Motorsport is going “green”

An Insight by Andrew Howie

For many years most pretended that global warming was a fad and would not last. But, without admitting that it is actually a problem, most industries have begun making efforts to reduce their foot print.

Some have done so in response to increased government pressures.  Others have done so due to increased social pressures. But the automotive industry has done so to ensure its survival. In the last 12 months we have seen to collapse of some of the world’s top car manufacturers. This was due to their inability to remain nimble and to move with the times. People no longer wanted big cars and could no longer afford to buy large tick items. The result was the US government bailing out companies with tax payer money.

Looking at things holistically, transport has become an integral part of modern day living. Whether it is those who own a car or those who take a bus or train, people rely on mortised transportation to keep up with the modern pace of life.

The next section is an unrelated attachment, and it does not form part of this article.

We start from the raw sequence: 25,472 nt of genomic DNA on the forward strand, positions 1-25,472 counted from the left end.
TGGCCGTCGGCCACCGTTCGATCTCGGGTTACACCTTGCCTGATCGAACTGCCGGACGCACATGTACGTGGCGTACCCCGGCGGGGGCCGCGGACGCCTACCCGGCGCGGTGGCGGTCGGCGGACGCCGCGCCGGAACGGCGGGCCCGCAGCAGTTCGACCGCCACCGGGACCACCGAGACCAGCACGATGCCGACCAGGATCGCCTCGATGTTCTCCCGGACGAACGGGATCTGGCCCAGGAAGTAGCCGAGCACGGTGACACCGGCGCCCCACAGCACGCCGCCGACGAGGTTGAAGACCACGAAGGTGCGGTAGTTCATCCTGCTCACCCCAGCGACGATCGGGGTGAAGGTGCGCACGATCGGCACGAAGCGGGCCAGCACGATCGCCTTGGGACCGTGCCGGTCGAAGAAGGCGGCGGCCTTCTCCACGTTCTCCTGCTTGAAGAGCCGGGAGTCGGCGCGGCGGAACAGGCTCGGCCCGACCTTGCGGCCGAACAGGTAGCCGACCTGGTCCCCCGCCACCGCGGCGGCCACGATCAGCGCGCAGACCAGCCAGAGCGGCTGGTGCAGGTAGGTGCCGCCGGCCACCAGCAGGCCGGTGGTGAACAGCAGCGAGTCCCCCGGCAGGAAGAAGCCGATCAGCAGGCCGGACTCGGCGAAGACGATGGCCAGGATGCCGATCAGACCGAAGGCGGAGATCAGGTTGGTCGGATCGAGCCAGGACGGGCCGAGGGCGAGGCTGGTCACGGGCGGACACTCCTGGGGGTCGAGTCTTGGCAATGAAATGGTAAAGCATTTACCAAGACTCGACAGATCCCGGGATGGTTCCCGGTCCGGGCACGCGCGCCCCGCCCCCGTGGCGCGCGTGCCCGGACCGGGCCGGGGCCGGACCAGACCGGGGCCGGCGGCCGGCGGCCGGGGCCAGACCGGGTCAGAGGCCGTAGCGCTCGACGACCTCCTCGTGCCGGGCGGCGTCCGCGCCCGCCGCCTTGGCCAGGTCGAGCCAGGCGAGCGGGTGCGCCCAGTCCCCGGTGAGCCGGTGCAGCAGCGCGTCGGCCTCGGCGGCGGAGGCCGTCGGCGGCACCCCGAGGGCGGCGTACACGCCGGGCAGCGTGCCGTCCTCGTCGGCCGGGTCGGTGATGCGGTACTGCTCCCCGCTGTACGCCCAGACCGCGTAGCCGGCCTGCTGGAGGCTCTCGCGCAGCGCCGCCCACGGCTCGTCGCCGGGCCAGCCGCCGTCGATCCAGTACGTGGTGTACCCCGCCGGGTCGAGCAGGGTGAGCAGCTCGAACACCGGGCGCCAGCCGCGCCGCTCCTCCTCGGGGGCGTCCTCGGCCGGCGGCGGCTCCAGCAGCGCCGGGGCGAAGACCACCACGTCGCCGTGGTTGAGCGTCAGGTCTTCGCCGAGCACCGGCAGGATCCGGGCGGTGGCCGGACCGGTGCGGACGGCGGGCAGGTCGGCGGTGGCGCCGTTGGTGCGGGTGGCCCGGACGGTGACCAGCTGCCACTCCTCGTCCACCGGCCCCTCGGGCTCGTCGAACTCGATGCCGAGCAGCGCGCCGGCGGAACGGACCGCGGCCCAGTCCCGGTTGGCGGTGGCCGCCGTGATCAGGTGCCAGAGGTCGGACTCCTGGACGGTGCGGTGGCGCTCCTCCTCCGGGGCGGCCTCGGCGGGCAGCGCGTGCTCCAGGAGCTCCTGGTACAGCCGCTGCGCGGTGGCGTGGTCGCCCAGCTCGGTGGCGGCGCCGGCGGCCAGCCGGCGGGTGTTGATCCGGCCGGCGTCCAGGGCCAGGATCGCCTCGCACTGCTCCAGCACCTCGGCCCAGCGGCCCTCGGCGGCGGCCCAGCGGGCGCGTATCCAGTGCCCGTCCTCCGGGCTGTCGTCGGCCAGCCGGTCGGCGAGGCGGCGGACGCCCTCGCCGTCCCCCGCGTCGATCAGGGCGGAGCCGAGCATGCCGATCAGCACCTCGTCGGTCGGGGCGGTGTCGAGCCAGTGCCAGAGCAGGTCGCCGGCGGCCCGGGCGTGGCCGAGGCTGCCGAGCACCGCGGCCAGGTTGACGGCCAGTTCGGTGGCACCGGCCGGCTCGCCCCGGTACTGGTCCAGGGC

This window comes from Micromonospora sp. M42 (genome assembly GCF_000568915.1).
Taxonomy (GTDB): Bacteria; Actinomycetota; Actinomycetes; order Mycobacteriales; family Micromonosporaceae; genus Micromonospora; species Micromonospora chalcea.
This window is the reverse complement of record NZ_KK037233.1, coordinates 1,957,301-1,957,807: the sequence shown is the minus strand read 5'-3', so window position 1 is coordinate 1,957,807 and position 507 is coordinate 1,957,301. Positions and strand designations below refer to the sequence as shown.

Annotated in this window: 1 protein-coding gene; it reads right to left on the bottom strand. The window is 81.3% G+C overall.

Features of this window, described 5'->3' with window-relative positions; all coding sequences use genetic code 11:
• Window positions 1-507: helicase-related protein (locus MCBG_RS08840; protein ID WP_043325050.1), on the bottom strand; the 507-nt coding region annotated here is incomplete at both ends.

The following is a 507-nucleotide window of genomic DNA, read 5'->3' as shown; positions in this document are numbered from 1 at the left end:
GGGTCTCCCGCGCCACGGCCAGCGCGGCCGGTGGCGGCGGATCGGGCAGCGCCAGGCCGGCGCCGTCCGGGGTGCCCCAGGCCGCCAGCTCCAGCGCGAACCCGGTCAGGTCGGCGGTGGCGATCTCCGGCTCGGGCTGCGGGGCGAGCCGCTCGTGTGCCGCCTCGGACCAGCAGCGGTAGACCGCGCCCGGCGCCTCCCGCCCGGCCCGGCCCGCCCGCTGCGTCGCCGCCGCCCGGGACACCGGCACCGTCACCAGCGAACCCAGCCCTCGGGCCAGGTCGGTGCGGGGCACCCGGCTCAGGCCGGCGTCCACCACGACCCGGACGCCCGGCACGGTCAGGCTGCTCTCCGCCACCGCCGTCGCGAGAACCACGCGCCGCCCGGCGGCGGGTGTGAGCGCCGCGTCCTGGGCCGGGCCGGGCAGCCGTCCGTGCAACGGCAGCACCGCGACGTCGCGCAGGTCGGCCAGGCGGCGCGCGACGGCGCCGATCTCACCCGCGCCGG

Production cars are exploring alternate fuel sources. Hybrid technology is all the rage and hydrogen fuel cells are developing rapidly. In fact, it is not long til you will be able to plug your car into your house each night. Even busses can now run on natural gas.

The desire to produce more efficient cars goes all the way to the top. Even the most of elite manufacturers are beginning to develop hybrid technology with Ferrari expecting to have a hybrid variant in all ranges from 2018. Porsche recently unveiled their plans to build a super car capable of hyper-speeds utilizing electric motors in each of the wheels.

Watching the Formula 1 in 2010, I was interested to learn that Shell and Ferrari have developed a fuel with a biofuel component. Whilst it is only a small percentage, it is a step in the right direction.

The fuel is derived from non-food straw and produces up to 90% less CO2 emissions than gasoline. It is grown and produced in Ottawa Canada and is part of an ongoing plan to reduce the impact of fuels on the environment. This technology has been adopted in various racing categories around the world in the last few years with some categories integrating an ethanol component far great that than being trialled in Formula 1.

What better way to test the performance of these fuels that in conjunction with the world’s premier automotive races? Ethanol in F1 alongside the multiple wins Audi has achieved with diesel technology in the Le Mans 24 hour racing.

Given the Ferraris finished 1st and 2nd in the season opening race in Bahrain, followed up with a 3rd in Melbourne, it goes to show that taking steps to reduce the impact of our emissions on the environment need not impact on performance.